The India-Germany Tourism Connection

COVID-19 Puts a Damper on Travel

The India-Germany Tourism Connection

The Director for India of the German National Tourist Office (GNTO), Romit Theophilus, said they are planning a series of events in the latter part of the year to tell the travel and tourism industry trade of the attractions Germany has to offer as a destination.

The effects of the COVID-19 coronavirus pandemic are shaping German incoming tourism longer than previously assumed. This is the conclusion reached by the update of the study by Tourism Economics, commissioned by the German National Tourist Board (GNTB), which analyzes the impact of the pandemic on Germany’s 19 most important source markets.

At the beginning of June, analysts were still forecasting a year-on-year decline of 46.2 million in international overnight stays in Germany for 2020 as a whole and a drop in tourist consumer spending of 17.8 billion euros. Based on the latest available data as of the beginning of October, Tourism Economics now expects the number of overnight stays to fall by 51.2 million to 38.1 million and a loss in tourism consumer spending of 18.7 billion euros.

According to current calculations, only a recovery to 86.4 percent of the pre-crisis level of 2019 is predicted for the end of 2023. At that time, the June forecast was still predicting a full recovery over the next four years.

“Especially the current situation in important European source markets for the German Incoming tourism and developments in German cities make it clear that the recovery phase will probably take years,” explained Petra Hedorfer, CEO of the GNTB. “This makes it all the more important now to use anti-cyclical marketing to retain customers in the long term and to continue to make the brand strengths of Destination Germany visible.”

Romit Theophilus, Head of the German National Tourist Office, India, adds for the source market India: “Despite setbacks from the COVID-19 crisis GNTO, India prepares to bounce back in the later part of the year by organizing a series of events with Trade to promote Germany’s appeal as a Travel destination.”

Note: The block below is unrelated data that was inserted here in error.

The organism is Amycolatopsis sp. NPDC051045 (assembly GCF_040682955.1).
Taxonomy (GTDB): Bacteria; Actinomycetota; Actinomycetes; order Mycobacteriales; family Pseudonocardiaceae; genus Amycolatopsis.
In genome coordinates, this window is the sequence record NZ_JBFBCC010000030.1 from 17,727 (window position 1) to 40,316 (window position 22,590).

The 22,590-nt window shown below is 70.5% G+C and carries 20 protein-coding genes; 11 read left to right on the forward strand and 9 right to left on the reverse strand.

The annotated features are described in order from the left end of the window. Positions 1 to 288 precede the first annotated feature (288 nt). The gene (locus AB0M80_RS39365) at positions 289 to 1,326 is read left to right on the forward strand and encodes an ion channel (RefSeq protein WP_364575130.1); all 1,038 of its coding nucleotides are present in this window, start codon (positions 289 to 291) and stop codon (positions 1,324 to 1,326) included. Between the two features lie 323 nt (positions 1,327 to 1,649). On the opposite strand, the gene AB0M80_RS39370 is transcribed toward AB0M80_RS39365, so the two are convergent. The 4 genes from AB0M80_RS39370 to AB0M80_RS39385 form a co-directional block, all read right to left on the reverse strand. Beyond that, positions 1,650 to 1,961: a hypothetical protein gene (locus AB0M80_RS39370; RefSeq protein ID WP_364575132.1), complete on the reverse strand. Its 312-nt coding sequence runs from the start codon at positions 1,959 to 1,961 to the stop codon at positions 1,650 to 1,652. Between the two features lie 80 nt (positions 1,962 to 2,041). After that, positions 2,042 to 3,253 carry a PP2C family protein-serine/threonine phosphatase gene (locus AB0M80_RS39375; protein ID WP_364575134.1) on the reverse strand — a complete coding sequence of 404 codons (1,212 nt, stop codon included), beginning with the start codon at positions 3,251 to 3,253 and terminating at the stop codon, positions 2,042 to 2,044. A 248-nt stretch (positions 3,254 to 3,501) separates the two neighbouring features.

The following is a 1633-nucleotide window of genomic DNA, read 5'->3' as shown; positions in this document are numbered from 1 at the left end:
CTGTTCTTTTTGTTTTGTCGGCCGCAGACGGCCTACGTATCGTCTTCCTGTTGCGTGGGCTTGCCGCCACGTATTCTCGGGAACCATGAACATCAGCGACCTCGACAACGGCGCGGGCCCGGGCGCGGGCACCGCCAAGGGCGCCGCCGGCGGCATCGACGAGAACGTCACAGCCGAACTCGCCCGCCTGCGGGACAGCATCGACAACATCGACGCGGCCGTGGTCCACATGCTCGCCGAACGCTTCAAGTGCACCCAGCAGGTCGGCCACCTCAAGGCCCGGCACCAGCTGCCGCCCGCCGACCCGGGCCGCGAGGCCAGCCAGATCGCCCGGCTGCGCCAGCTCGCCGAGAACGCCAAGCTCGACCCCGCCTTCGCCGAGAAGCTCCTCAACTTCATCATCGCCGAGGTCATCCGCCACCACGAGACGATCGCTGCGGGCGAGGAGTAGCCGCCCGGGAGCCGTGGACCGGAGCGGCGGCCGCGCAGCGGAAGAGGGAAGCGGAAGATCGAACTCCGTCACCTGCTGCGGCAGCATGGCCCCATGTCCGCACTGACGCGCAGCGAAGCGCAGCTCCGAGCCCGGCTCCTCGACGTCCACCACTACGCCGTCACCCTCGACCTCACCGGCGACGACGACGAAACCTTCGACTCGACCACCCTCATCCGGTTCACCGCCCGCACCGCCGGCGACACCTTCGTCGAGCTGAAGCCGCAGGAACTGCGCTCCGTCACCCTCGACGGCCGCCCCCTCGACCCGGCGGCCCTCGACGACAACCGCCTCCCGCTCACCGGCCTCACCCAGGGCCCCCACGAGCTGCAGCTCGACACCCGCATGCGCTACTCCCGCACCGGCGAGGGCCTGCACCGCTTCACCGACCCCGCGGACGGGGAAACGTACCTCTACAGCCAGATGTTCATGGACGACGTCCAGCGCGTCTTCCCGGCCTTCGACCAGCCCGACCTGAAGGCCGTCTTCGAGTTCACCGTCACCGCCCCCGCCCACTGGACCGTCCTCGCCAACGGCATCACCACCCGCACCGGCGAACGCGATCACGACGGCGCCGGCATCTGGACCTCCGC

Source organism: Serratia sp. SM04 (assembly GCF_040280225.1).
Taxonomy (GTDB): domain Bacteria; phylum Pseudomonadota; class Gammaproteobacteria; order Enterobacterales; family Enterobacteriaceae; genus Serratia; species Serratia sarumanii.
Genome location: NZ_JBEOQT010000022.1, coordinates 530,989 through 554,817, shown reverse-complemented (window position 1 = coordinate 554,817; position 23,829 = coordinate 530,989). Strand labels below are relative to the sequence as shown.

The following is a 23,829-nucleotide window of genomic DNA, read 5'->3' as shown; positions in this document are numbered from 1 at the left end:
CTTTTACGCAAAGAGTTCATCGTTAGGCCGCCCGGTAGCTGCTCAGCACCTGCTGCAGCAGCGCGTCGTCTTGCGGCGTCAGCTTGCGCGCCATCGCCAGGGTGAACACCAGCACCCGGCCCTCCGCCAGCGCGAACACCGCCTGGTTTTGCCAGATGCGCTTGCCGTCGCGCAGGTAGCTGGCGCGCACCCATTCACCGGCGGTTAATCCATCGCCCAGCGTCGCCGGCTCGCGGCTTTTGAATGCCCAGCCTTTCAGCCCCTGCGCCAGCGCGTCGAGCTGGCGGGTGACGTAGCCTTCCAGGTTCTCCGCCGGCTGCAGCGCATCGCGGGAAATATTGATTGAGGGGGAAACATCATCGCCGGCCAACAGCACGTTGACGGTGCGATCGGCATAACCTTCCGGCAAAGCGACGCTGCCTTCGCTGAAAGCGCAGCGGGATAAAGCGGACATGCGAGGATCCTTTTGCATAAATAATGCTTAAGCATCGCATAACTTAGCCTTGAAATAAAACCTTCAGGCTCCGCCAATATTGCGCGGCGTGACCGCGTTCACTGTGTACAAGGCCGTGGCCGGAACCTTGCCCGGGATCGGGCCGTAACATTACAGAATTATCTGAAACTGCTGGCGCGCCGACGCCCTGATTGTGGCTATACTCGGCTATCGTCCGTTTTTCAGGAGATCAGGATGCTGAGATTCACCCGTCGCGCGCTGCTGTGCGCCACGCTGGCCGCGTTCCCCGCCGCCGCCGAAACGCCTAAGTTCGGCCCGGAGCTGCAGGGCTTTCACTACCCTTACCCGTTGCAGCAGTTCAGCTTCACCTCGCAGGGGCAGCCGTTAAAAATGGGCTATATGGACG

Faster recovery for European source markets

The detailed forecast of the regions of origin of potential travelers to Germany reinforces the basic statement made in June that European source markets are more likely to recover than overseas markets. The order of the largest source markets for German inbound tourism remains the same in the Corona crisis: In 2020, the most important source market for incoming travel will continue to be the Netherlands, followed by Switzerland, the USA, the UK and Austria.

However, the longer-term forecasts for demand from abroad are much more cautious than in June of this year. According to the latest analyses, Europe will fall short of expectations in 2023 with a minus of 9.4 percent in international overnight stays, and demand from overseas will remain well below expectations at minus 24.6 percent negative range. According to this, the overall balance for 2023 would also remain negative at minus 13.6 percent and reaching the pre-crisis level does not appear realistic again until 2024.

Business travel market faces major challenges

The updated analyses by Tourism Economics basically confirm the previous assumption that the business travel segment is recovering more slowly than leisure travel. For the year 2023, the forecasts for the business travel segment are currently significantly worse than the recovery for leisure travel, with a minus of 26 percent in arrivals than the recovery for leisure travel at plus five percent.

Germany maintains competitive position

According to current analyses, Germany occupies an excellent position in the competition among European destinations during the crisis years. For 2023, Tourism Economics forecasts second place for Germany after Spain and ahead of Italy, France, and Great Britain.

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